Information for Local Residents: Club history, regulation and launch methods

A short history

Cambridge University Gliding Club which subsequently became Cambridge Gliding Club and now Cambridge Gliding Centre moved from Duxford Airfield to Gransden Lodge Airfield in 1991.

Regulation

The nature of our operation, hours of operation and the maximum number of certain types of launching in a day are governed by planning permissions granted by Huntingdonshire District and South Cambs District Councils. Both Councils are involved because the DC boundaries cross our airfield.

Where we may fly once airborne is determined by the competent aviation authority, which is the Civil Aviation Authority (CAA) who in turn delegate certain powers to the British Gliding Association (BGA).

Launch Methods

Winch Launching

Our principle and most economical launch method is winching.  This uses powerful winches to pull the sailplanes into the air like a kite. We have invested over £150,000 over the past 5 years in new, cleaner and more powerful winches, giving higher launches.  We typical deliver 6000-7000 winch launches a year.  They have no/minimal environmental impact and are not subject to any planning restrictions.

Winch launching

Aerotowing

Our secondary launch method is aerotowing, using small powered aircraft (‘tugs’ or ‘towplanes’) to tow gliders into the air. We typically undertake 1500-1800 aerotows a year. Over our 25 years + at Gransden Lodge we have voluntarily developed flight corridors we expect our tug and self-launching pilots to follow if it is safe to do so. These corridors are designed to minimise the impact of these operations on neighbouring properties. The routes followed on a day will depend on wind strength and direction, and other air traffic that may be in the area.

Tow out corridors

We now operate two purpose designed Robin DR400-180R tow planes. These have good aerodynamics and a light airframe to provide a good climb rate when towing sailplanes. They are equipped with additional certified equipment to allow us to reduce their noise footprint in line with our planning consents.

One of our Robin tow planes

We are now permitted up to 60 aerotow launches a day (including any self-launching sailplane launches). Tugs operating from Gransden Lodge must also meet strict international noise certification requirements.

To accommodate occasional competitions, we are also permitted to increase this limit to 75 launches annually on up to 14 days between 1st April and 30th September each year subject to notifying planning authorities and local Parish Councils in advance of any organised events.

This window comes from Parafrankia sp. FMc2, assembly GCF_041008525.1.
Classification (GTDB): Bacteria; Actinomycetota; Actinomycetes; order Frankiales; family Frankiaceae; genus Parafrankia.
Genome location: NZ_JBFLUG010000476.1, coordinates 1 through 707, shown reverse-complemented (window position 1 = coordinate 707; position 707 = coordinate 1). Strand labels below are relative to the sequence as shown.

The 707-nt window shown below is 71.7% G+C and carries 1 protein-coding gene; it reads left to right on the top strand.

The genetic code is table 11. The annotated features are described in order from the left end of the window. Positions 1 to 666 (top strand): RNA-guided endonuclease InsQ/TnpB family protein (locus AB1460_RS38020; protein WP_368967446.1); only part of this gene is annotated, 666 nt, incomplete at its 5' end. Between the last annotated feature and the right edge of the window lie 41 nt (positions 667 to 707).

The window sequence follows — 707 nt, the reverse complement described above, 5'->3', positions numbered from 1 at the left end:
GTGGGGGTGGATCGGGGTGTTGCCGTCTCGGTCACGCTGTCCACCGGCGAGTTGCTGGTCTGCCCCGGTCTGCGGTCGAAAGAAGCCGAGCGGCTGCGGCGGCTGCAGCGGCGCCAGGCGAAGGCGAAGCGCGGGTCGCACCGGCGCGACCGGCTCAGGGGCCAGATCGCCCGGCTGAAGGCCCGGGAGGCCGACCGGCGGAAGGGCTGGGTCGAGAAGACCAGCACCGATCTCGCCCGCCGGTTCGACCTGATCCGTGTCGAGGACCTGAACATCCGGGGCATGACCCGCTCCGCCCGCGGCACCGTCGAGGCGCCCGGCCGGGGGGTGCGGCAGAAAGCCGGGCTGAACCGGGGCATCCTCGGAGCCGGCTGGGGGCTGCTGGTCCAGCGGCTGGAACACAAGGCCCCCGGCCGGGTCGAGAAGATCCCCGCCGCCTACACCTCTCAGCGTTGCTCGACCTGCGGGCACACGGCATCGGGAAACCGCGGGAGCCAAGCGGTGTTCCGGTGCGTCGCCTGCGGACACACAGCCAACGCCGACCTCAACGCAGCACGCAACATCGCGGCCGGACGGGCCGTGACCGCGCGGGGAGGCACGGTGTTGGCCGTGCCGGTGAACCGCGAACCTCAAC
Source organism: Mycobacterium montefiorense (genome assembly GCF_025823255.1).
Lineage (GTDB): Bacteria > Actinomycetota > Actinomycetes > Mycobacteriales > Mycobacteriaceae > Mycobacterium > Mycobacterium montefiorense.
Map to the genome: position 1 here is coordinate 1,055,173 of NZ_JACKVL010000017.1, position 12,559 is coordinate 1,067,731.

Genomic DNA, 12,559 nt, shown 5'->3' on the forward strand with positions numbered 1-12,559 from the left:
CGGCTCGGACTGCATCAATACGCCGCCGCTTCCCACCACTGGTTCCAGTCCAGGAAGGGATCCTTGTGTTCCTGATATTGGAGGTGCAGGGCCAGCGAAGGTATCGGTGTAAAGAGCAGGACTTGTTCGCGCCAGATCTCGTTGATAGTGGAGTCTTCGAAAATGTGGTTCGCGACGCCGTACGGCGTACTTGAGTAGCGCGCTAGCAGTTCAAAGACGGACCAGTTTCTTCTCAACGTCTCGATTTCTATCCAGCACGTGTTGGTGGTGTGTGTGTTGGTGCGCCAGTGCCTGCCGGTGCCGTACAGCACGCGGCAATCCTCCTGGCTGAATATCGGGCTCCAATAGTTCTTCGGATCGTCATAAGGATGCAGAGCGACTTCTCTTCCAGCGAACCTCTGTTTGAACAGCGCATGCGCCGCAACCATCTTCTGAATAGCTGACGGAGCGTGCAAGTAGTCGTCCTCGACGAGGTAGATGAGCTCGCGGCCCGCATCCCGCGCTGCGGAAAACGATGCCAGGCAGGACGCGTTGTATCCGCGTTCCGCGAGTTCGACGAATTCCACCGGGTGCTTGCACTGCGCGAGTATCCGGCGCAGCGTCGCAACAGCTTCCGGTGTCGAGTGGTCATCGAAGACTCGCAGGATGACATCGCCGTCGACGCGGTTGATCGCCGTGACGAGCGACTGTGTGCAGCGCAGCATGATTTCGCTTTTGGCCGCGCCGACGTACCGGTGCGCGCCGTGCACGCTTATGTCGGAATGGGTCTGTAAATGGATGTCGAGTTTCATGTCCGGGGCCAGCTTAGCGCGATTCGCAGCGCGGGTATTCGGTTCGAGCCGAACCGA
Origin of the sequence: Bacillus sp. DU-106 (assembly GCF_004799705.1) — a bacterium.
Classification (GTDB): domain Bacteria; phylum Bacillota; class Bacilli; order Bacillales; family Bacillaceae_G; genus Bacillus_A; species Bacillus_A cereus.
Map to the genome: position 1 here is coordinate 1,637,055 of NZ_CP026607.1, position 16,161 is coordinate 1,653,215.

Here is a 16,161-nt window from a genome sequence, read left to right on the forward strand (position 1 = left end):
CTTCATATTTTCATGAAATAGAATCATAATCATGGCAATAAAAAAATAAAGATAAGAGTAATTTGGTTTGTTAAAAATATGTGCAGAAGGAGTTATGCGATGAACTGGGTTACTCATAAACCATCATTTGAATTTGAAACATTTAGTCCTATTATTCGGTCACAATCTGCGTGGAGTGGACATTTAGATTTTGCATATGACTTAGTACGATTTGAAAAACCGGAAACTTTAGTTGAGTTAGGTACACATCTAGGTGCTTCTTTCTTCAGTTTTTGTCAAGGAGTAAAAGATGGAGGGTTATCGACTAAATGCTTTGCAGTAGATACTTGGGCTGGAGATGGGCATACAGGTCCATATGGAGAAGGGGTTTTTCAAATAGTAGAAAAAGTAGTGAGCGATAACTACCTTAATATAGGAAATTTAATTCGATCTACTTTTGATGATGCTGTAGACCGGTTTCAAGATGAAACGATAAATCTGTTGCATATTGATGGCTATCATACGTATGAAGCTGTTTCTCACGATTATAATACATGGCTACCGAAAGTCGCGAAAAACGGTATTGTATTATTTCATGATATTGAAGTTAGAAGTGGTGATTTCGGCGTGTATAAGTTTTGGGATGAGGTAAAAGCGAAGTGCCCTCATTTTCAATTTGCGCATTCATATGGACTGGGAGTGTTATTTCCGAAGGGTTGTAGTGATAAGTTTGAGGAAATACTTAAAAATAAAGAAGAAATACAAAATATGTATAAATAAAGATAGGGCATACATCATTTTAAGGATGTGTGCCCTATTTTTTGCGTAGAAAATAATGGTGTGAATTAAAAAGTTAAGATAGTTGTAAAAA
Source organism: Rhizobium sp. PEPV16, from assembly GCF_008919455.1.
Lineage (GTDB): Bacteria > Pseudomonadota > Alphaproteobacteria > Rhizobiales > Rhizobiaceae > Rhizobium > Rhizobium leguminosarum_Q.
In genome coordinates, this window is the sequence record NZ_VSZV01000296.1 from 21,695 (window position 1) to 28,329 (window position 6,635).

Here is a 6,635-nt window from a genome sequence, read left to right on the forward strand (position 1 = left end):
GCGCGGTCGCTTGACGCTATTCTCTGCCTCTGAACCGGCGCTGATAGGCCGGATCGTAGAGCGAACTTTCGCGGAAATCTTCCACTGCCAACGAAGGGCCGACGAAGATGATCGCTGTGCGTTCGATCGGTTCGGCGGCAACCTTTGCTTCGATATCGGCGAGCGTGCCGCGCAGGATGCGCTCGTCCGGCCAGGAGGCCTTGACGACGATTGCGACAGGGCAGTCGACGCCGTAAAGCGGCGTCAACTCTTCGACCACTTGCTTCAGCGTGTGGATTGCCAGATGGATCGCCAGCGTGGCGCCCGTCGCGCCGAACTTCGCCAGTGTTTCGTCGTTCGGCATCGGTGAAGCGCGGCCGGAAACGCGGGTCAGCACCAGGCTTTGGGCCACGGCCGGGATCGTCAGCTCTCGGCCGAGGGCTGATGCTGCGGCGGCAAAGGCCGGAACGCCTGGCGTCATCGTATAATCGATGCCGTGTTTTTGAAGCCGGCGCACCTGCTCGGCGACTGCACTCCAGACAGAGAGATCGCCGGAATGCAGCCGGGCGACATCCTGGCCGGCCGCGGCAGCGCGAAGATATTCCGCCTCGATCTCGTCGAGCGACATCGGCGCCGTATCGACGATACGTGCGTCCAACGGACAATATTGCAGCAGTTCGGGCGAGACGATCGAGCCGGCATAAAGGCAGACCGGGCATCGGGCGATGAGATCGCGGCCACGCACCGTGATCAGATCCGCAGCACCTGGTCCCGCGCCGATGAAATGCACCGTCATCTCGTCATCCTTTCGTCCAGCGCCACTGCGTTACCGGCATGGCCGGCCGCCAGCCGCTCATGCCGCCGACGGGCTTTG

For a two-year trial period aerotowing will be permitted between 08:00 and 19:00hrs daily subject of course to daylight hours. The vast majority of aerotows take place between 11am and 3pm when gliding conditions are usually at their best. We do not anticipate a significant increase in aerotows outside these hours as a result of this increase in allowable hours and expect to be able to demonstrate that at the end of the trial period.

Self-launching sailplanes

From November 2018 launches by Self-launching Sailplanes (SLS) are permitted from Gransden Lodge subject to the maximum number of launches defined for aerotowing.  Self-launching Sailplanes are conventional sailplanes with a retractable engine that can be folded away when the aircraft has achieved the required launch height. SLS operating from Gransden Lodge must (like our tow planes) meet strict international noise certification criteria and we require them to follow the same noise minimisation corridors already designed for our aerotow operations.

A typical self-launching sailplane

Touring Motor Glider

We also operate a Touring Motor Glider (TMG) at Gransden Lodge. This has a fixed engine and propeller. Its primary task is to provide air experience flights for young people through the Scouting organisation. The Club also uses it for certain training exercises including cross country navigation.


Touring Motor Glider